Posted by Scott Heydt on Friday, May 2, 2014 Under: Classroom Strategies
This scenario is likely all too familiar.
Child 1 says or acts in an inappropriate way toward Child 2.
Child 2 reacts with tears, anger, or retaliation.
Adult observes scene and approaches Child 1 and Child 2.
Adult discusses disagreement with children then says to Child 1, "Now tell Child 2 you're sorry."
OK, so the adult wouldn't actually call the child "Child 2", but you see my point.
It is a natural and well-intentioned instinct to ask children to apologize. We want to teach respect, humility, and the value of making things right. But forced apologies undermine these intentions.
When we force children to apologize, the child often does so while both children are still in the heat of the moment. Child 1 is likely not ready to admit fault. Child 2 is likely not in a mental state to accept an apology. Also, children are perceptive enough to understand when apologies are not genuine. If Child 1 knows the apology is simply a way out of an uncomfortable conversation, he/she will do so without much thought.
In my conversations with students, I approach the situation this way. For the purposes of the dialogue, let's say Child 1 is Sam and Child 2 is Casey. First, I would pull Sam aside.
Me: "Casey, could please give Sam and I a moment alone? Sam, I noticed that your actions seem to have hurt Casey's feelings. Can you tell me what happened?
Then, I listen.
Next, I pull Casey aside.
Me: "Casey, I noticed your feelings were hurt just now with Sam. Can you tell me what happened?"
Again, I listen, and see if stories align.
At the conclusion, I tell the following to each child:
Me: "Sam, I'm not forcing you to apologize, but if you feel bad about what you have done, and if you'd like to express that to Casey, I recommend you pull him aside, in private, and apologize sincerely. Can you show me what that would look like? Remember, it's worse if you apologize and don't mean it, so please only apologize if you are sincere." (Notice, I'm having Sam practice what it would look like, but I'm not saying he needs to do it.)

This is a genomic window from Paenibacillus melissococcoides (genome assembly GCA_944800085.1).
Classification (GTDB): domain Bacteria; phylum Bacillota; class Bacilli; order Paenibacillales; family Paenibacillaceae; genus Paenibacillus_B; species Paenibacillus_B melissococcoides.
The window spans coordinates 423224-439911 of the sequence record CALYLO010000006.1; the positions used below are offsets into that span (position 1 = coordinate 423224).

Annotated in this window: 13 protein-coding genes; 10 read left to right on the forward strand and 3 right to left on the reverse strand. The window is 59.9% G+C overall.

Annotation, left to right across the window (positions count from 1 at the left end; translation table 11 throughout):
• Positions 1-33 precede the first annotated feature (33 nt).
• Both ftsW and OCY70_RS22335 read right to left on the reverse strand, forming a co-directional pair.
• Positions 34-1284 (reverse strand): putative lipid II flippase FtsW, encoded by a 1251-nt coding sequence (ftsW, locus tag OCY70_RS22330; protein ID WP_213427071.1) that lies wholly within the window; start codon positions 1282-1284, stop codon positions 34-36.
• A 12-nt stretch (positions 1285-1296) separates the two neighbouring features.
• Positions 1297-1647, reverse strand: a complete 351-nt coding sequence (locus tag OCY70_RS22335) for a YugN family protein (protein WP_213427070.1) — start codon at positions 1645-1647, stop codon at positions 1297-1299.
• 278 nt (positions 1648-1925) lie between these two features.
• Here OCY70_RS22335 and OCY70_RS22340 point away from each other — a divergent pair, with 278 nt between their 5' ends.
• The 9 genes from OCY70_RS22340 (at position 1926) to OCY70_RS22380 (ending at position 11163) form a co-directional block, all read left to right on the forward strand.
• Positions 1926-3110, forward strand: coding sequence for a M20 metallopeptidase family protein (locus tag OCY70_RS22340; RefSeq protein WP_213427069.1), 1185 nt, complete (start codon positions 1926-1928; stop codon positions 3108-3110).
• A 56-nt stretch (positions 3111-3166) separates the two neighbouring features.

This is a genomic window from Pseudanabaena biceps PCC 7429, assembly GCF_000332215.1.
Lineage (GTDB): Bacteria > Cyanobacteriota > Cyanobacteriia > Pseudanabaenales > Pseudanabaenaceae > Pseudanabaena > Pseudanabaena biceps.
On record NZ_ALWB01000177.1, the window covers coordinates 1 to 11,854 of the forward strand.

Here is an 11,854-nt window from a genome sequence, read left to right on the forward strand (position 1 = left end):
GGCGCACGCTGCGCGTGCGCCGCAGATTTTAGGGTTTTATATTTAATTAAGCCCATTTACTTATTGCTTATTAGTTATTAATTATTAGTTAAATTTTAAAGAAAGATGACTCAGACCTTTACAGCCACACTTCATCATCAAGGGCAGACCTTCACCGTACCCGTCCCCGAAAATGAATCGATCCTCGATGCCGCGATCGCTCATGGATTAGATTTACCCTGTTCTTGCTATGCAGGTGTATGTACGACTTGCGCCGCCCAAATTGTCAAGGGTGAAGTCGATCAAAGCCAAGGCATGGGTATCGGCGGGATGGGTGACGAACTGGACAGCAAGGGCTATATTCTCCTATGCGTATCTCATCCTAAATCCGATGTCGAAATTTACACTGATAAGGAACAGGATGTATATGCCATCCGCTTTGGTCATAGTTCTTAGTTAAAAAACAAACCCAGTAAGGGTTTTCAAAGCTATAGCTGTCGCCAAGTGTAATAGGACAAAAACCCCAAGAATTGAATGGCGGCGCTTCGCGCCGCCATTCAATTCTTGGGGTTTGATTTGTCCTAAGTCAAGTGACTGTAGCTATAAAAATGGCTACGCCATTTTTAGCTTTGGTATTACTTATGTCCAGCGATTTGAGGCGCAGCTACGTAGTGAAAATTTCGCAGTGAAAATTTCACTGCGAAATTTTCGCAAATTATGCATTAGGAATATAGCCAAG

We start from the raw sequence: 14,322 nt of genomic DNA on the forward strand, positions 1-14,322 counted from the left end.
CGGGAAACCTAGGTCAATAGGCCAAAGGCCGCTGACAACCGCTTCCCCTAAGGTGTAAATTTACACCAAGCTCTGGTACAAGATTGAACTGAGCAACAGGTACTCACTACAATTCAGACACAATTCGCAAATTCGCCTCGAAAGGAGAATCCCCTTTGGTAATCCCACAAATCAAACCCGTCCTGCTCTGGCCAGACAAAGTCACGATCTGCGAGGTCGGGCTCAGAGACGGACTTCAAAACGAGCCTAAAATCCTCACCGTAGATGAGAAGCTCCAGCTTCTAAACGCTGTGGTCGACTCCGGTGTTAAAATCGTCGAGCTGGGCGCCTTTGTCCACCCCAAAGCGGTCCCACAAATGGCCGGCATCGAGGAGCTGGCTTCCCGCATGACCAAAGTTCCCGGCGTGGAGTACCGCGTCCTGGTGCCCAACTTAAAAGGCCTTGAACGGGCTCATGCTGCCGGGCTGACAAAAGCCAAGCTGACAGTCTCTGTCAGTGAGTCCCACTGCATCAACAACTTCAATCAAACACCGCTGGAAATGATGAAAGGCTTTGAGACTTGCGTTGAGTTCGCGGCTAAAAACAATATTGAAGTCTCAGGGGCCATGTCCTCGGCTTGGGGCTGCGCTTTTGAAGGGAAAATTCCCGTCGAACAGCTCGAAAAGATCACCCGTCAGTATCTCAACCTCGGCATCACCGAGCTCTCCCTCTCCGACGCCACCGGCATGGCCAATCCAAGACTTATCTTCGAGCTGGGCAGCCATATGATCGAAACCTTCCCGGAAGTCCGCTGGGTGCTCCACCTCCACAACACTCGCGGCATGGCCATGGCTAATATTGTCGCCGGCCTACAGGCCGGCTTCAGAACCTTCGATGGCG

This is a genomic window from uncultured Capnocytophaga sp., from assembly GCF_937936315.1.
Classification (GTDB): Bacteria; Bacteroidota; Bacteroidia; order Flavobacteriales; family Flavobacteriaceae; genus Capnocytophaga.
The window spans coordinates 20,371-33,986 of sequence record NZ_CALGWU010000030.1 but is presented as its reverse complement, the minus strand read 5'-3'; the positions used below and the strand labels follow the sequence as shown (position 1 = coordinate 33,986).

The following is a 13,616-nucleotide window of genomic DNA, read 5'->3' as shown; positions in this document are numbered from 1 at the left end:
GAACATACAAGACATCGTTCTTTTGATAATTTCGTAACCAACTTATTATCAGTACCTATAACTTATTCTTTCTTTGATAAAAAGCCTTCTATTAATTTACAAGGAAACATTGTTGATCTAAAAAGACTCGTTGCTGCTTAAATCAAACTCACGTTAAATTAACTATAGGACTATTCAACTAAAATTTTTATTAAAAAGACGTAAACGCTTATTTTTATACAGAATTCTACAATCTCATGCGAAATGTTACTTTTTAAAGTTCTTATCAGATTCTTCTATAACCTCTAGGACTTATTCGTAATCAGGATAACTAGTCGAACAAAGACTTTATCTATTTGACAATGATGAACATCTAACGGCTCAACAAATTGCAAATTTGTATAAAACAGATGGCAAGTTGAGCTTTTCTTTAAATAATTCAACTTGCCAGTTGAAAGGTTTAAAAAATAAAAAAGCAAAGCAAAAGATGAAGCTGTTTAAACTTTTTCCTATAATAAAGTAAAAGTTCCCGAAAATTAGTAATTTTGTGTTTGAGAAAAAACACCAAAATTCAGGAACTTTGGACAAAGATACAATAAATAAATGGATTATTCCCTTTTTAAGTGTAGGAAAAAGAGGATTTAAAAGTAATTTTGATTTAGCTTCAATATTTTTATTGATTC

Me: "Casey, Sam might decide later today to apologize. Or, he might not. If he does, no one is forcing you to accept his apology. What I would ask, though, is that you thank him for the apology if it happens. Thanking him tells him you realize he made an effort. If you choose to forgive him then, or later, that's great, but you'll at least be able respect his apology."
I'm a former classroom teacher, and I know this can seem like a lengthy, back-and-forth process, but it's crucial and teaches both students the truth about relationships. We shouldn't apologize if we don't mean it. We don't have to forgive. But we always, whether apologizing or receiving an apology, have an obligation to do so with respect.
Image credit: GerryT/flickr
In : Classroom Strategies
Tags: apologies "forced apologies" student teacher classroom respect sincerity